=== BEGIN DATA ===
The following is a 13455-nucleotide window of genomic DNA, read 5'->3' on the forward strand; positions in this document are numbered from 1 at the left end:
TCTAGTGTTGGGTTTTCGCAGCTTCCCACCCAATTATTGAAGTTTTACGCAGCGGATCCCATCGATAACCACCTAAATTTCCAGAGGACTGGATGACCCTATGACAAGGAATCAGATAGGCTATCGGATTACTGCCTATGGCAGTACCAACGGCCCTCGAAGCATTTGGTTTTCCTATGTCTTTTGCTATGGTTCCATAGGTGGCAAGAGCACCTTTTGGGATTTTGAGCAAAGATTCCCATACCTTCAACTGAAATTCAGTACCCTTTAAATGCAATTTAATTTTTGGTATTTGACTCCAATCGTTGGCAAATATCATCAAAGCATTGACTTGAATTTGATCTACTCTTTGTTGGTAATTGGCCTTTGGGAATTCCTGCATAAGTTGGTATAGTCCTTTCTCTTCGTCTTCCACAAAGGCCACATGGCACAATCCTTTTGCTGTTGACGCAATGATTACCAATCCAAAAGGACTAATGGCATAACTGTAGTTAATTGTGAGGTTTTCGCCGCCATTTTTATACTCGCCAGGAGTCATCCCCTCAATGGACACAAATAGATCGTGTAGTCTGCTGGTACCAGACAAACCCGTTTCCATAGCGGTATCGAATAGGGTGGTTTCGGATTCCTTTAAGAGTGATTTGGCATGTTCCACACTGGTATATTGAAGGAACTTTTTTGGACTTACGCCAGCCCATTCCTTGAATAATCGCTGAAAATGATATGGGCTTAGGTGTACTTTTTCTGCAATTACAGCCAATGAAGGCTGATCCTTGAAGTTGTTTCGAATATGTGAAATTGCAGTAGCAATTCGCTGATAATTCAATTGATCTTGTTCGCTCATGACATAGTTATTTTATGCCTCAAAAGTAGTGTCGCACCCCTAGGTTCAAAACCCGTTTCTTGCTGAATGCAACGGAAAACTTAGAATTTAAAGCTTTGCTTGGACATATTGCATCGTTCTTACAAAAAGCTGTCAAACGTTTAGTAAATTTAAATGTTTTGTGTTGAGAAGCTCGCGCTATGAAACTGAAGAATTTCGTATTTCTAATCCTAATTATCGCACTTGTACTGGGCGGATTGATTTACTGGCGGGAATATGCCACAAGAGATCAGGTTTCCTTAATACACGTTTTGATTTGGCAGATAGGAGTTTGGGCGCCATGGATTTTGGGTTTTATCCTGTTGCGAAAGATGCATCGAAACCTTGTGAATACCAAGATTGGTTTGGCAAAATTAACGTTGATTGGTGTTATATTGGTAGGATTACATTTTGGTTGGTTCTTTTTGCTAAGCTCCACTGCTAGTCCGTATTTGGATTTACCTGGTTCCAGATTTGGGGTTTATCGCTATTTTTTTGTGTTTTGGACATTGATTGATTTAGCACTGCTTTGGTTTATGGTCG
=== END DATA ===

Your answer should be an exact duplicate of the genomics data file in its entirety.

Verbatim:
The following is a 13455-nucleotide window of genomic DNA, read 5'->3' on the forward strand; positions in this document are numbered from 1 at the left end:
TCTAGTGTTGGGTTTTCGCAGCTTCCCACCCAATTATTGAAGTTTTACGCAGCGGATCCCATCGATAACCACCTAAATTTCCAGAGGACTGGATGACCCTATGACAAGGAATCAGATAGGCTATCGGATTACTGCCTATGGCAGTACCAACGGCCCTCGAAGCATTTGGTTTTCCTATGTCTTTTGCTATGGTTCCATAGGTGGCAAGAGCACCTTTTGGGATTTTGAGCAAAGATTCCCATACCTTCAACTGAAATTCAGTACCCTTTAAATGCAATTTAATTTTTGGTATTTGACTCCAATCGTTGGCAAATATCATCAAAGCATTGACTTGAATTTGATCTACTCTTTGTTGGTAATTGGCCTTTGGGAATTCCTGCATAAGTTGGTATAGTCCTTTCTCTTCGTCTTCCACAAAGGCCACATGGCACAATCCTTTTGCTGTTGACGCAATGATTACCAATCCAAAAGGACTAATGGCATAACTGTAGTTAATTGTGAGGTTTTCGCCGCCATTTTTATACTCGCCAGGAGTCATCCCCTCAATGGACACAAATAGATCGTGTAGTCTGCTGGTACCAGACAAACCCGTTTCCATAGCGGTATCGAATAGGGTGGTTTCGGATTCCTTTAAGAGTGATTTGGCATGTTCCACACTGGTATATTGAAGGAACTTTTTTGGACTTACGCCAGCCCATTCCTTGAATAATCGCTGAAAATGATATGGGCTTAGGTGTACTTTTTCTGCAATTACAGCCAATGAAGGCTGATCCTTGAAGTTGTTTCGAATATGTGAAATTGCAGTAGCAATTCGCTGATAATTCAATTGATCTTGTTCGCTCATGACATAGTTATTTTATGCCTCAAAAGTAGTGTCGCACCCCTAGGTTCAAAACCCGTTTCTTGCTGAATGCAACGGAAAACTTAGAATTTAAAGCTTTGCTTGGACATATTGCATCGTTCTTACAAAAAGCTGTCAAACGTTTAGTAAATTTAAATGTTTTGTGTTGAGAAGCTCGCGCTATGAAACTGAAGAATTTCGTATTTCTAATCCTAATTATCGCACTTGTACTGGGCGGATTGATTTACTGGCGGGAATATGCCACAAGAGATCAGGTTTCCTTAATACACGTTTTGATTTGGCAGATAGGAGTTTGGGCGCCATGGATTTTGGGTTTTATCCTGTTGCGAAAGATGCATCGAAACCTTGTGAATACCAAGATTGGTTTGGCAAAATTAACGTTGATTGGTGTTATATTGGTAGGATTACATTTTGGTTGGTTCTTTTTGCTAAGCTCCACTGCTAGTCCGTATTTGGATTTACCTGGTTCCAGATTTGGGGTTTATCGCTATTTTTTTGTGTTTTGGACATTGATTGATTTAGCACTGCTTTGGTTTATGGTCG